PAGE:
I'm very proud of my college because they know all the students work very hard, all the professors. I went to Estrella (Mountain) Community College, which is predominantly known as a Hispanic serving institution. I had a lot of like educators at my community college who were Hispanic, Latino, Latinx so I had friends around even the staff there. 

Coming here to ASU you know I didn't really see that my first semester. Actually, I did at the transborder study hall, and that's where I met my friend group and where I met a lot of like faculty that are Hispanic, Latino, Latinx. I was very proud to be part of that community, even though I wasn't even studying that. But they welcomed me with open arms and they would always invite me to their events, and I thought that was really sweet of them.

But as for the journalism school, it did get uncomfortable sometimes when there wasn't a teacher that looked like or spoke like me. However, most of my teachers were very open to the idea of me writing stories about my community. In fact, they thought they were important, so even though they were not Hispanic, Latino, Latinx, they were allies and they supported me. I would still love to see more diversity in my own college, we're still working on that, so I hope that ASU does take that step and continuing to hire more educators that look like their community.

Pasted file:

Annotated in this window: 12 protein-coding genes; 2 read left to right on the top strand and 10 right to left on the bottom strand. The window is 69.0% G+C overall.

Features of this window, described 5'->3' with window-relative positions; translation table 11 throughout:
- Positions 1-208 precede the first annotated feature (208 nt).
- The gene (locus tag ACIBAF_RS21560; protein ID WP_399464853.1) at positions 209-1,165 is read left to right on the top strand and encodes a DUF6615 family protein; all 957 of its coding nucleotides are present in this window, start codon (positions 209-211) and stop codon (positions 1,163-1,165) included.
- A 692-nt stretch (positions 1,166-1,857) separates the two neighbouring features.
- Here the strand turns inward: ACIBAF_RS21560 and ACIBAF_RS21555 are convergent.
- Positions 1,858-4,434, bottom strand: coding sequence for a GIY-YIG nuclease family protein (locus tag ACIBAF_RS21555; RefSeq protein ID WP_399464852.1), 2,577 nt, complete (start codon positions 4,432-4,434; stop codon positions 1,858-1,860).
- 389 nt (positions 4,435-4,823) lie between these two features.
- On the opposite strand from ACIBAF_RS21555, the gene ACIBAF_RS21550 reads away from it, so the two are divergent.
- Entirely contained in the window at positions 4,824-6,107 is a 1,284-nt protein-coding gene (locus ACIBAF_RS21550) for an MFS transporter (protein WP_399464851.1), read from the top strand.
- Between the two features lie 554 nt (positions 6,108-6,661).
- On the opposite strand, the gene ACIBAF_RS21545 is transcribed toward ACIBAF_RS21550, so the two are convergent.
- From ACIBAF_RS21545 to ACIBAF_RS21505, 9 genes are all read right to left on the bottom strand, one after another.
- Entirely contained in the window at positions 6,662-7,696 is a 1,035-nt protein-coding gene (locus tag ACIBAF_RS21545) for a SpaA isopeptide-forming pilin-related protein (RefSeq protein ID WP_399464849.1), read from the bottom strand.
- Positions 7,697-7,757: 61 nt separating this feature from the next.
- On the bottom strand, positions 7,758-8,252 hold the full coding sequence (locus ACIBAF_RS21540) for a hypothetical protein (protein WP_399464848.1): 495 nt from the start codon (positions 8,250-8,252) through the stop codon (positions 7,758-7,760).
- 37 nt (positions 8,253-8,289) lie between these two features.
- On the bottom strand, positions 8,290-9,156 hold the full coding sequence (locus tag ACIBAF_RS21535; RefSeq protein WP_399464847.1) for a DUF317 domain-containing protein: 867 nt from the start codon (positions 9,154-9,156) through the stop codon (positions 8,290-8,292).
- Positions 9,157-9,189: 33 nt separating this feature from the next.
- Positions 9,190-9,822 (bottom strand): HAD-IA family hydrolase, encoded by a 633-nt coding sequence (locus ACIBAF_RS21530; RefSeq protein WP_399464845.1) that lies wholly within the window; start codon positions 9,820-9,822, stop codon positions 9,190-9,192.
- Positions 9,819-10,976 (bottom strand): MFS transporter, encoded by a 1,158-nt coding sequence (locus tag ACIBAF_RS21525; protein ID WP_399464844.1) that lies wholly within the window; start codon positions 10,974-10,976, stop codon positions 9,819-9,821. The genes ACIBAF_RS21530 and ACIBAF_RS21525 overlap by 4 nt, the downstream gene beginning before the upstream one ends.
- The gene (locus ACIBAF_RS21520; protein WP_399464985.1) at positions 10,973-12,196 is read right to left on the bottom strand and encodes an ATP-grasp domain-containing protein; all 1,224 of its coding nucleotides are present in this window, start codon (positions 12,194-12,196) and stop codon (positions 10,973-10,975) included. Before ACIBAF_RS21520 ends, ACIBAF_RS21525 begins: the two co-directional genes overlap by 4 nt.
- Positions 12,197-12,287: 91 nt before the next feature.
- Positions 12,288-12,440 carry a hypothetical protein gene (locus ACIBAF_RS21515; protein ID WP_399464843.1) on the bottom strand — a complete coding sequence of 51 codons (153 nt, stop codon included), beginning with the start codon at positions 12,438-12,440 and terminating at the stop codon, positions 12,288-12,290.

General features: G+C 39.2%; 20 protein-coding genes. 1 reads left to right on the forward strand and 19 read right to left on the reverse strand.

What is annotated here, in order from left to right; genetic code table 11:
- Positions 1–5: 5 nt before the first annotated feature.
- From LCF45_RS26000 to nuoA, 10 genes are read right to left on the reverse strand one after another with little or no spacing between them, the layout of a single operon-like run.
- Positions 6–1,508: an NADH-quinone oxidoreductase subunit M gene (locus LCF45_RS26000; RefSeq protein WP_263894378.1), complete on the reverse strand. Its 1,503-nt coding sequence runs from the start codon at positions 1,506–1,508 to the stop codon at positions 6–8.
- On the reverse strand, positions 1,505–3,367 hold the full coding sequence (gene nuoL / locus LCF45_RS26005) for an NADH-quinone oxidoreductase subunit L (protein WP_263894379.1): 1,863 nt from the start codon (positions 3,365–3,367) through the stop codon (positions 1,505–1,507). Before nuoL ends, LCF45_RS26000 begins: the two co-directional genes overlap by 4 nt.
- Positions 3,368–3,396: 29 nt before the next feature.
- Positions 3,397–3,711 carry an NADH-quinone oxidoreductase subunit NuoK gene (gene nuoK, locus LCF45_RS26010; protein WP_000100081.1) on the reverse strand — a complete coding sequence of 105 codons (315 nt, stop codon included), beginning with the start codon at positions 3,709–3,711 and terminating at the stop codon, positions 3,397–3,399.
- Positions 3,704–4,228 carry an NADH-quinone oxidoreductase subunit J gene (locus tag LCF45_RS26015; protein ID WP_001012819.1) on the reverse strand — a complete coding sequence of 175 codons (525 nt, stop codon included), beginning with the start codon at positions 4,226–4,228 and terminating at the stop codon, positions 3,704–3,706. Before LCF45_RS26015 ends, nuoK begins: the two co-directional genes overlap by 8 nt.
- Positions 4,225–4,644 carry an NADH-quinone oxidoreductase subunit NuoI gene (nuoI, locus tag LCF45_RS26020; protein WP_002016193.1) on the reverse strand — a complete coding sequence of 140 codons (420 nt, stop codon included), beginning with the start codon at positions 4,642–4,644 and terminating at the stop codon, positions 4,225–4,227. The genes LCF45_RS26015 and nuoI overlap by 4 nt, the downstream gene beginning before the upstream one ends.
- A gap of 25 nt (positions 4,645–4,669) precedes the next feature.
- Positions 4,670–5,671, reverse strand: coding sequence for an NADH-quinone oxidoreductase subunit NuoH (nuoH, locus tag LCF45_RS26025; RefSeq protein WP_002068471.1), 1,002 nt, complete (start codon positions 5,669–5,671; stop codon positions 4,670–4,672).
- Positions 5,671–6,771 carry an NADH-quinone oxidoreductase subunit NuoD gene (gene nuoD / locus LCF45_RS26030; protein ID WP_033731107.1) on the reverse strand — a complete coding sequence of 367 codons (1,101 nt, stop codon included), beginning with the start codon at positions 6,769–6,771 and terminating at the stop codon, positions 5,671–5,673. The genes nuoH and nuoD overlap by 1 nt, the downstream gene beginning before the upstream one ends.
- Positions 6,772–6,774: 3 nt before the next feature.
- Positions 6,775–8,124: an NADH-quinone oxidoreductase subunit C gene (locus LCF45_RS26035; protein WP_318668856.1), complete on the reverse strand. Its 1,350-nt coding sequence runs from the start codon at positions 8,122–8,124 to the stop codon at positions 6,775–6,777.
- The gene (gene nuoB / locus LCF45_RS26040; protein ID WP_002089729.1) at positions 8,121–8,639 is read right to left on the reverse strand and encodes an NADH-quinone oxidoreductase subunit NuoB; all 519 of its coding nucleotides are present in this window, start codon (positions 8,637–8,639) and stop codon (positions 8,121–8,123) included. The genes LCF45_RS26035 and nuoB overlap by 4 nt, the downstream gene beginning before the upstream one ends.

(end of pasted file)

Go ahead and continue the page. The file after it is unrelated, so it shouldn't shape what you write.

JESUS AMAVIZCA ALDAMA

I'll tell you that the first time I got into a classroom in the University, being someone that comes from Mexico, it's a really different world. I felt small, but not in a bad way, I also felt like somewhat empowered and somewhat hopeful because I'm in a place that will really help me, and help those around me, and especially with English being my second language, I felt that being in university is an opportunity for me to improve and to do something more for the people out there.

ANDREA SOTO 

What would you say has helped y'all keep grounded to your roots?

JESUS AMAVIZCA ALDAMA

My stepfather being somewhat strict with me, being like, don't forget where you come from, because it's true. My whole family, and this is somewhat personal but I'll share it. My mother, she's from a fisher town in Sonora, Mexico, same as my stepfather, and they barely graduated high school and after that they headed on to the workforce. That would be me, like heading on to the workforce, if it wasn't for the opportunities I heard from and for them giving me the advice of staying in school and pursuing an educational career.